Stanford Professional Publishing Course
Scott Rosenberg, Aug. 1, 2009
Ground we’ll cover:
I. Finding information
II. Assessing information
: by yourself — and using “the crowd”
Pierre Salinger Flight 800 story (1996)
[Scott Rosenberg Salon column]
Wikipedia Maurice Jarre hoax
NYT Cronkite obit/Alessandra Stanley piece — corrections
FINDING INFO YOURSELF
The old days: microfiche, card catalogs, coins for the copier
Today: your browser gets you much of what you need.
Google, wikipedia as starting points for direct communication (phone, email)
phrases as unique document markers: 5-6 words in quotes
advanced search operators
know how to use the google cache
The Internet Archive
Can be slow, sometimes gives error messages, try again!
Follow links within the archive to find older/more elusive pages
If you can’t find something, try alternate domains
ASSESSING INFO YOURSELF
hunches (for soldiers)
New York Times feature
Know how to read a URL
Howard Rheingold: online crap detection 101
Key question: Who is the author?
use whois on domain (easywhois.com)
search on name to see what others say (and who are they? — it’s recursive!)
Are there any — email, contact, comments?
What’s in comments — challenges to info? responses?
how to assess a tweet
check out the account, posts, content, background info
USING THE CROWD
Open source software development tradition
“Given enough eyesballs, all bugs are shallow” (The Cathedral and the Bazaar, Eric Raymond)
Publication + interest = broad review
how do you chunk/divide the tasks effectively?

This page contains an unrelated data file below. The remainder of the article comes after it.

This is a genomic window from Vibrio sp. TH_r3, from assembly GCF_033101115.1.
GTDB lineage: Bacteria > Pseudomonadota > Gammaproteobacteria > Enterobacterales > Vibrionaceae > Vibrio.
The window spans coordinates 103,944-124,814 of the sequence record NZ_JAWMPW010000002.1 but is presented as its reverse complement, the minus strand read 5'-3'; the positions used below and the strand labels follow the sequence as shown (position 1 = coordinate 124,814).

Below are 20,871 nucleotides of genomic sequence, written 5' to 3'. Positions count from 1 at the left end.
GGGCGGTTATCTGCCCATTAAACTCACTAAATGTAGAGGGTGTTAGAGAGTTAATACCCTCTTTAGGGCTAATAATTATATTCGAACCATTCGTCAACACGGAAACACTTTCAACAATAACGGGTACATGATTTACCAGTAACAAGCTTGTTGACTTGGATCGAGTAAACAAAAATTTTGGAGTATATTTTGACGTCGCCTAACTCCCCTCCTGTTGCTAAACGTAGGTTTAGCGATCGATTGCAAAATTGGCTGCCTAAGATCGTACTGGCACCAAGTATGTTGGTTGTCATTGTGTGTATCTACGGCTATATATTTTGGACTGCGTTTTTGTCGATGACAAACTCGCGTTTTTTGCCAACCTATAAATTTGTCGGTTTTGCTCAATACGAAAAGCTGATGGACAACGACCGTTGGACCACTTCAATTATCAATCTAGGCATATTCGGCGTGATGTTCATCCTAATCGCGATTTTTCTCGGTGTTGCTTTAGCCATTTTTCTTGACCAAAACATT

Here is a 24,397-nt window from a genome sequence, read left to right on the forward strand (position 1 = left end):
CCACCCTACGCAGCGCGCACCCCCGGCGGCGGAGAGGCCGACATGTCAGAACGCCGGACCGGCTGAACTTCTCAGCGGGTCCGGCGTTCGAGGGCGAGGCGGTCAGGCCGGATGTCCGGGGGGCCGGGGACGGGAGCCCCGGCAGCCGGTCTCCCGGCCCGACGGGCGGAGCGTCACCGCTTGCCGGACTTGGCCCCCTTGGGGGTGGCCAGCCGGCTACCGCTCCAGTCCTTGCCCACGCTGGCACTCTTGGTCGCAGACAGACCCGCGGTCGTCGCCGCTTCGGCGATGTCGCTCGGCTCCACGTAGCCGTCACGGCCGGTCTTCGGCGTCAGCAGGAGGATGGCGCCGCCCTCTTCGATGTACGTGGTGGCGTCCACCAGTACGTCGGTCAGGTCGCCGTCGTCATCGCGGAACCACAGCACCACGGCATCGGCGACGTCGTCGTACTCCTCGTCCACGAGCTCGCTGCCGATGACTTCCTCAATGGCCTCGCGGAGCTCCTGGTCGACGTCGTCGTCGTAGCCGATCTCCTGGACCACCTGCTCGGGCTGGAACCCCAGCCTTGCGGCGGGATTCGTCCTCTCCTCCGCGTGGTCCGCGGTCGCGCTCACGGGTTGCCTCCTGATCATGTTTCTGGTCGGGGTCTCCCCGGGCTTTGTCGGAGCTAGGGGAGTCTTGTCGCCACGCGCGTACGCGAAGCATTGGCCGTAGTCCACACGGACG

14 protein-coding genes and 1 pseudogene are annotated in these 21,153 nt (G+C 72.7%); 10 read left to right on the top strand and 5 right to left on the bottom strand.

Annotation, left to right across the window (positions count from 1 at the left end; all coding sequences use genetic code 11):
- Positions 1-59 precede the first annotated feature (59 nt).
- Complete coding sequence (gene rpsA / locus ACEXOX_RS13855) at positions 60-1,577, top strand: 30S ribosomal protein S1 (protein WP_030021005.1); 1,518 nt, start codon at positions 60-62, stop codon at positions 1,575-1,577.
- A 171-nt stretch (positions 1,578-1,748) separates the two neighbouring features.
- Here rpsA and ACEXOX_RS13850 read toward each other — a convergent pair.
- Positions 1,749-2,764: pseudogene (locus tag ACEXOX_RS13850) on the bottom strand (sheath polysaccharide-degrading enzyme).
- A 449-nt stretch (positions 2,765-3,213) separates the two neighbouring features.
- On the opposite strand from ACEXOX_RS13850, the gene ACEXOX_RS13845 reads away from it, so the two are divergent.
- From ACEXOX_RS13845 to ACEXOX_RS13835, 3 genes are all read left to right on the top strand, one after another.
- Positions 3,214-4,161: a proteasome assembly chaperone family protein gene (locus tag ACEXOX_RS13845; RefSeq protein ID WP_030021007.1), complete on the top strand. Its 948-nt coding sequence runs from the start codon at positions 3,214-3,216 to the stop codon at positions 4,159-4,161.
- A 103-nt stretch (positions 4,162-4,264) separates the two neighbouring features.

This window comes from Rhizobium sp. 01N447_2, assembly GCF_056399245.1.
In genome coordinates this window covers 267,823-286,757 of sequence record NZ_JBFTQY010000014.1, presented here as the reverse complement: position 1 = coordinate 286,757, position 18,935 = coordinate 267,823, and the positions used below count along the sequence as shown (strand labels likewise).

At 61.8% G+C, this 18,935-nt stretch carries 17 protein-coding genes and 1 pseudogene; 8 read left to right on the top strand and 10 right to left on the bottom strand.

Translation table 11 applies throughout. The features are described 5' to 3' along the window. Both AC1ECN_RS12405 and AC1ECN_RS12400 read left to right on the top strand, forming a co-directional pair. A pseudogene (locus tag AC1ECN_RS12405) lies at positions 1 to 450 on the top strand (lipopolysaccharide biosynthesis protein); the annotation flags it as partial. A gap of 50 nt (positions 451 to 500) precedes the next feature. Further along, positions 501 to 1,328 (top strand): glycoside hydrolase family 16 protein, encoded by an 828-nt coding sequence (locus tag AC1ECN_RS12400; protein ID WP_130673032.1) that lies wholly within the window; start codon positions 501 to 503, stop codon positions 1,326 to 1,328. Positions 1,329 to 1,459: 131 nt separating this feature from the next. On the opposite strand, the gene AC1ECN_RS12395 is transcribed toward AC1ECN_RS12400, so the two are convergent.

Is there need for coordination and how do you manage it?
How important is quality control, and how do you do it?
Examples: Open call
Works best when there’s a community of trust/shared goals
TPM / document dumps re Atty Gen firing scandal: New York Sun piece
In UK, newspaper readers dug into MP expense accounts data:
Guardian opens up half-million documents to readers
SFGate seeks contributions to cover Michelle Obama visit
— maybe haven’t cultivated crowd well (see comments)
AP: “readers will direct our coverage” of Sotomayor hearings
Nieman Lab piece
Twitter in Iran
#iranelection — hashtag — open flow of info curated by people like NYT Ledeblog or Andrew Sullivan or Nico Pitney at Huffington Post
Marc Ambinder’s post: “Follow the Developments in Iran Like a CIA analyst”
Quick and dirty crowdsourcing (Twitter, blog comments):
Simple path to getting better “man on street” material.
BUT still skewed, not by friends/neighbors of newsroom folks but by who’s in your online network. Still, wider.
Doug MacMillan on Twitter:
Looking for big national advertisers that have an opinion to express on Microsoft-Yahoo deal. (email address)
Dan Gillmor: My readers know more than I do.
scottr [at] wordyard.com
@scottros on Twitter